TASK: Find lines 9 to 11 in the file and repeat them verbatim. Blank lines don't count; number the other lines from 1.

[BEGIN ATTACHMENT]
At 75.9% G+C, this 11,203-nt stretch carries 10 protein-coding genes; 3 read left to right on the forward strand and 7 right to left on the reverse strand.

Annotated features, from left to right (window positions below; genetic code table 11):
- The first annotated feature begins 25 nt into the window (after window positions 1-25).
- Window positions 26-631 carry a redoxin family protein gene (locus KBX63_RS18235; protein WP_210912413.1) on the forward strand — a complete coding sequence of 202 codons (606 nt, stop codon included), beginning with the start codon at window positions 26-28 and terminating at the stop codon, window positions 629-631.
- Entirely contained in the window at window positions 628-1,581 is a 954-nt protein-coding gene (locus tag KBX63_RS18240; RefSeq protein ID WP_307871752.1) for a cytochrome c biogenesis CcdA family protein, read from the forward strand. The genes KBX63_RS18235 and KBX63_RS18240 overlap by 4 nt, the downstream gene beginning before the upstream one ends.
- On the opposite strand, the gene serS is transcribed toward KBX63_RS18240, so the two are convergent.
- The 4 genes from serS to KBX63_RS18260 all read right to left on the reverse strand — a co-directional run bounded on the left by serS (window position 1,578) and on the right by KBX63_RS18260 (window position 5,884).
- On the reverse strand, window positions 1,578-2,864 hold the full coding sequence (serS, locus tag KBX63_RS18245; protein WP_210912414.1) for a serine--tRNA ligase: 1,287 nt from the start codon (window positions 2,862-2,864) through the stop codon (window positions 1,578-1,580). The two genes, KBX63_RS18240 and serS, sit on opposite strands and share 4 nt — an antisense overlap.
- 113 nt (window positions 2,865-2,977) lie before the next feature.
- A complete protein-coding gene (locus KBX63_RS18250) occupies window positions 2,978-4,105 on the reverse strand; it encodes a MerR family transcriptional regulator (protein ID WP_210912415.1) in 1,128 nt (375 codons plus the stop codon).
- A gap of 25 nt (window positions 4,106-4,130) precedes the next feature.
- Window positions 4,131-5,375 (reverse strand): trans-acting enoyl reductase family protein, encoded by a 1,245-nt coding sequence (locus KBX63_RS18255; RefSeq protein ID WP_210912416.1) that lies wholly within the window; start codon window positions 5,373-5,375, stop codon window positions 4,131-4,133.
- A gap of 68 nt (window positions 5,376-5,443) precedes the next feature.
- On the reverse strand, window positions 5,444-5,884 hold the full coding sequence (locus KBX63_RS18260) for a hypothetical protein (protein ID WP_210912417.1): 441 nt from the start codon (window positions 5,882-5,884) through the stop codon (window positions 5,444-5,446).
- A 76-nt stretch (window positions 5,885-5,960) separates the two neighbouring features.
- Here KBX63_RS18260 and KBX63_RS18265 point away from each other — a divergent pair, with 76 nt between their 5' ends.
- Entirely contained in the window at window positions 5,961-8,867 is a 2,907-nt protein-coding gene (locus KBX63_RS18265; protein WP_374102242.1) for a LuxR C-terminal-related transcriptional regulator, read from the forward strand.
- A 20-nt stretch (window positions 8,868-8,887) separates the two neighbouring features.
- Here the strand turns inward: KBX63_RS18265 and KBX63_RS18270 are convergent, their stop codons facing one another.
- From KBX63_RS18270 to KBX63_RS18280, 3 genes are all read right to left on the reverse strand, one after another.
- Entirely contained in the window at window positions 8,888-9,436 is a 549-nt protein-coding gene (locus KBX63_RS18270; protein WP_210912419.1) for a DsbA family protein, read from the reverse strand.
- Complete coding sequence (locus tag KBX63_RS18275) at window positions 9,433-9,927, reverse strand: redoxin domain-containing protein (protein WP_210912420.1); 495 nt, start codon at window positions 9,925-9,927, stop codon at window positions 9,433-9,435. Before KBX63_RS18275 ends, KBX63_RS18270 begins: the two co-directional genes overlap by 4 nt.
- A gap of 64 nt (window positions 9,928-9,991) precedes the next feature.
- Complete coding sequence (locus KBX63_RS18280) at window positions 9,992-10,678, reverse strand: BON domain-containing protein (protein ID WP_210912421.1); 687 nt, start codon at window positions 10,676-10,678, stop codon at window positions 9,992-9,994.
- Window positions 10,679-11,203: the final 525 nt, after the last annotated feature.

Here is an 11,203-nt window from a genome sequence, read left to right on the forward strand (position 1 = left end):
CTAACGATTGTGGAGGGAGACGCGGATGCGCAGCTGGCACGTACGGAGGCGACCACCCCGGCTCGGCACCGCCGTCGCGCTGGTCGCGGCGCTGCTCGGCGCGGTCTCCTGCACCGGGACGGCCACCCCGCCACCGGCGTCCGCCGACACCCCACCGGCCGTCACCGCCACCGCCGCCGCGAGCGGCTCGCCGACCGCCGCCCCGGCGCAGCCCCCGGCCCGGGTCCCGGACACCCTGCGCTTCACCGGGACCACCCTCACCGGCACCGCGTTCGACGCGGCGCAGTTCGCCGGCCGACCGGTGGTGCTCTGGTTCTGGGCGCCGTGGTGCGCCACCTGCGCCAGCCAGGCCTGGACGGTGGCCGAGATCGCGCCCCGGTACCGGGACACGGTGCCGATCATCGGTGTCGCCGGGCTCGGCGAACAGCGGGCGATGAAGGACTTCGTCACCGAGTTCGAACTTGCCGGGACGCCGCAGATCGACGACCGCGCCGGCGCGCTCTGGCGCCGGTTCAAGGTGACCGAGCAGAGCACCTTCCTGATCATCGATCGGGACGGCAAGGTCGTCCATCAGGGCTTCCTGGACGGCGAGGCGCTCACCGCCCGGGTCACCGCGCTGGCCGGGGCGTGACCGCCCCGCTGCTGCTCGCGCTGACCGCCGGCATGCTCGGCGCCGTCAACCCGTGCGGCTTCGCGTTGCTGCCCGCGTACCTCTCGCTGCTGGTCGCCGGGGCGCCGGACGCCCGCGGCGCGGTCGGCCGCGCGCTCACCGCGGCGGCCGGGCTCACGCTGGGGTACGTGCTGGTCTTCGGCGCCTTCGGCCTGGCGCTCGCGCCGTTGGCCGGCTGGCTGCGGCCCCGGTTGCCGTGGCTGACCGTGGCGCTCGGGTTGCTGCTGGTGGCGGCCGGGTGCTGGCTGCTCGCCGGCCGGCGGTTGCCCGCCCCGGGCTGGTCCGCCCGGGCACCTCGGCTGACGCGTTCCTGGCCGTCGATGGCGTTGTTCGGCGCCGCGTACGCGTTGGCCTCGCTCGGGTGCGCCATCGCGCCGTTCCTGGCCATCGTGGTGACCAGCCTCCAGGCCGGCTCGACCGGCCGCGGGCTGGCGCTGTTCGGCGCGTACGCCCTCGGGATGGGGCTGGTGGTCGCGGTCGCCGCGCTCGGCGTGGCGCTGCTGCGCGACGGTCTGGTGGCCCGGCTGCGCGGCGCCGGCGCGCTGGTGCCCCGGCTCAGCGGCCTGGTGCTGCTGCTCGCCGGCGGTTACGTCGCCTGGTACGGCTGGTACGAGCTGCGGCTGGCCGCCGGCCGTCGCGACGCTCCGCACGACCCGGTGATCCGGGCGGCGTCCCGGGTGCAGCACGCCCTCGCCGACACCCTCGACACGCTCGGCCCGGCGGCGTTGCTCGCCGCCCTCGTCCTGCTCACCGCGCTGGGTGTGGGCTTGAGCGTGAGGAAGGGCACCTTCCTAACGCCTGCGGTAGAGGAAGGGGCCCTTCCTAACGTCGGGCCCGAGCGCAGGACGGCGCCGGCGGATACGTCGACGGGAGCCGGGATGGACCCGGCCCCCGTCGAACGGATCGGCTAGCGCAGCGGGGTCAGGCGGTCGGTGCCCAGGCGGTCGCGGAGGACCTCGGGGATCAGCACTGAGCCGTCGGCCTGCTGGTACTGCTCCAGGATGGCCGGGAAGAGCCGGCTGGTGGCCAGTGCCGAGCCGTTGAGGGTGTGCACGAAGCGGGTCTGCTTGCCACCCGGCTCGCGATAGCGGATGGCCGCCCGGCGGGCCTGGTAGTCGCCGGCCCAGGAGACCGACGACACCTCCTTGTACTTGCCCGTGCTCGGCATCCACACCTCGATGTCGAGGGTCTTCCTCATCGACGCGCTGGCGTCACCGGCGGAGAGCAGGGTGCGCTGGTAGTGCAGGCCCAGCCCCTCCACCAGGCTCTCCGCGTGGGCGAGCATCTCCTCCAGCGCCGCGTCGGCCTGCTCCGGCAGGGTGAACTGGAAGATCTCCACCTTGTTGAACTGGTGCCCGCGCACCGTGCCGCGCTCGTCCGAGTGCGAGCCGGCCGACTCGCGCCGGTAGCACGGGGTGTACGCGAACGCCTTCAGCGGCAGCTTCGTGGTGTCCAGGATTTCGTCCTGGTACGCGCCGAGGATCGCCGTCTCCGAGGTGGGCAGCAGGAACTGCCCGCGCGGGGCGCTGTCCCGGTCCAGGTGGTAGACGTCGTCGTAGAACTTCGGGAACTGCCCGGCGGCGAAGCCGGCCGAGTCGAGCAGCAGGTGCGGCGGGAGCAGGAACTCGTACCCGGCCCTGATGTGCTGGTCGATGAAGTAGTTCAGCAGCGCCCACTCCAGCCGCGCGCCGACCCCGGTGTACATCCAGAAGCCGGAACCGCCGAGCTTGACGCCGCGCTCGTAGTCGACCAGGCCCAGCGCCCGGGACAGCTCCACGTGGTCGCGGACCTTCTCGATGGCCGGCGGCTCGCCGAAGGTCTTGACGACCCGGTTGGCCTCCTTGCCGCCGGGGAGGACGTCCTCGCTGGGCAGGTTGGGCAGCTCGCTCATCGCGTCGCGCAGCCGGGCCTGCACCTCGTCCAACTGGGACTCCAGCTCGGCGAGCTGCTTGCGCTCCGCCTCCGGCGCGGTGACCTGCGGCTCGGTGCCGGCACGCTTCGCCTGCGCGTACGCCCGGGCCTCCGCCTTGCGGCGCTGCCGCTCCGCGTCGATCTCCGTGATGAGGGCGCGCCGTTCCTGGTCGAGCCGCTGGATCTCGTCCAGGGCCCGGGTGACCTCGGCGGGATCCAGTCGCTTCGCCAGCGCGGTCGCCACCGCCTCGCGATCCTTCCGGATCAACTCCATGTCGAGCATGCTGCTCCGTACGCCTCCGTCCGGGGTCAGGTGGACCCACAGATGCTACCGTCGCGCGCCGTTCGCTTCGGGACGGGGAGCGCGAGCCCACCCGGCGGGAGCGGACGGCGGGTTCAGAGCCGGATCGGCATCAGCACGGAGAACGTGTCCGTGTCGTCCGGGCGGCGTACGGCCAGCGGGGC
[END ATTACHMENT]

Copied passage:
- 113 nt (window positions 2,865-2,977) lie before the next feature.
- A complete protein-coding gene (locus KBX63_RS18250) occupies window positions 2,978-4,105 on the reverse strand; it encodes a MerR family transcriptional regulator (protein ID WP_210912415.1) in 1,128 nt (375 codons plus the stop codon).
- A gap of 25 nt (window positions 4,106-4,130) precedes the next feature.